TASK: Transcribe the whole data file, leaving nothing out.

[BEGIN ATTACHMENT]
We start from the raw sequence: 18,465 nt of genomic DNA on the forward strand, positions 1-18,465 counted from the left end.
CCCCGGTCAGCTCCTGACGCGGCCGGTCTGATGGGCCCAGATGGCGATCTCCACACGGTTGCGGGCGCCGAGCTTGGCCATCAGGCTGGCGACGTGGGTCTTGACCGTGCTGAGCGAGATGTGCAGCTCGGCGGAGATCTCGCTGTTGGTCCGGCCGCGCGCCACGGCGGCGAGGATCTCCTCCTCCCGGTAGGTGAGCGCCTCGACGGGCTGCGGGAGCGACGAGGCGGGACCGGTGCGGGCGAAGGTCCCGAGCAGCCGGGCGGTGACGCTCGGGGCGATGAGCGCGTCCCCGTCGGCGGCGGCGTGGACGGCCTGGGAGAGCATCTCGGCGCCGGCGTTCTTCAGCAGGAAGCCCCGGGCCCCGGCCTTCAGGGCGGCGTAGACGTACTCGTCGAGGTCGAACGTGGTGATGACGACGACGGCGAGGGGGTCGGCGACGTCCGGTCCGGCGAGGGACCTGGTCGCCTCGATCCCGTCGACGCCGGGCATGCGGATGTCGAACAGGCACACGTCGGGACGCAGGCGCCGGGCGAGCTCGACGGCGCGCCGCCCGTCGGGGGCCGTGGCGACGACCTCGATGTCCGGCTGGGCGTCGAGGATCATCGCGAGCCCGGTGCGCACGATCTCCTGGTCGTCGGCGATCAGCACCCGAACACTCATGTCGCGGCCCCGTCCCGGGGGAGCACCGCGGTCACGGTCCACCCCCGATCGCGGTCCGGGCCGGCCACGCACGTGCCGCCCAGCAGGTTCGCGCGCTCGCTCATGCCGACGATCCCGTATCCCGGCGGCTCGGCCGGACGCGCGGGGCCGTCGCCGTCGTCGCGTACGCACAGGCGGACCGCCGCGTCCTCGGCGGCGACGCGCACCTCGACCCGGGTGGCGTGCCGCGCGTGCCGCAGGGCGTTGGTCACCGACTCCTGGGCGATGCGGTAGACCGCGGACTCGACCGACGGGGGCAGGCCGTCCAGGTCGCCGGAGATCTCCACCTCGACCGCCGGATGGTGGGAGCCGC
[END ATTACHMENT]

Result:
We start from the raw sequence: 18,465 nt of genomic DNA on the forward strand, positions 1-18,465 counted from the left end.
CCCCGGTCAGCTCCTGACGCGGCCGGTCTGATGGGCCCAGATGGCGATCTCCACACGGTTGCGGGCGCCGAGCTTGGCCATCAGGCTGGCGACGTGGGTCTTGACCGTGCTGAGCGAGATGTGCAGCTCGGCGGAGATCTCGCTGTTGGTCCGGCCGCGCGCCACGGCGGCGAGGATCTCCTCCTCCCGGTAGGTGAGCGCCTCGACGGGCTGCGGGAGCGACGAGGCGGGACCGGTGCGGGCGAAGGTCCCGAGCAGCCGGGCGGTGACGCTCGGGGCGATGAGCGCGTCCCCGTCGGCGGCGGCGTGGACGGCCTGGGAGAGCATCTCGGCGCCGGCGTTCTTCAGCAGGAAGCCCCGGGCCCCGGCCTTCAGGGCGGCGTAGACGTACTCGTCGAGGTCGAACGTGGTGATGACGACGACGGCGAGGGGGTCGGCGACGTCCGGTCCGGCGAGGGACCTGGTCGCCTCGATCCCGTCGACGCCGGGCATGCGGATGTCGAACAGGCACACGTCGGGACGCAGGCGCCGGGCGAGCTCGACGGCGCGCCGCCCGTCGGGGGCCGTGGCGACGACCTCGATGTCCGGCTGGGCGTCGAGGATCATCGCGAGCCCGGTGCGCACGATCTCCTGGTCGTCGGCGATCAGCACCCGAACACTCATGTCGCGGCCCCGTCCCGGGGGAGCACCGCGGTCACGGTCCACCCCCGATCGCGGTCCGGGCCGGCCACGCACGTGCCGCCCAGCAGGTTCGCGCGCTCGCTCATGCCGACGATCCCGTATCCCGGCGGCTCGGCCGGACGCGCGGGGCCGTCGCCGTCGTCGCGTACGCACAGGCGGACCGCCGCGTCCTCGGCGGCGACGCGCACCTCGACCCGGGTGGCGTGCCGCGCGTGCCGCAGGGCGTTGGTCACCGACTCCTGGGCGATGCGGTAGACCGCGGACTCGACCGACGGGGGCAGGCCGTCCAGGTCGCCGGAGATCTCCACCTCGACCGCCGGATGGTGGGAGCCGC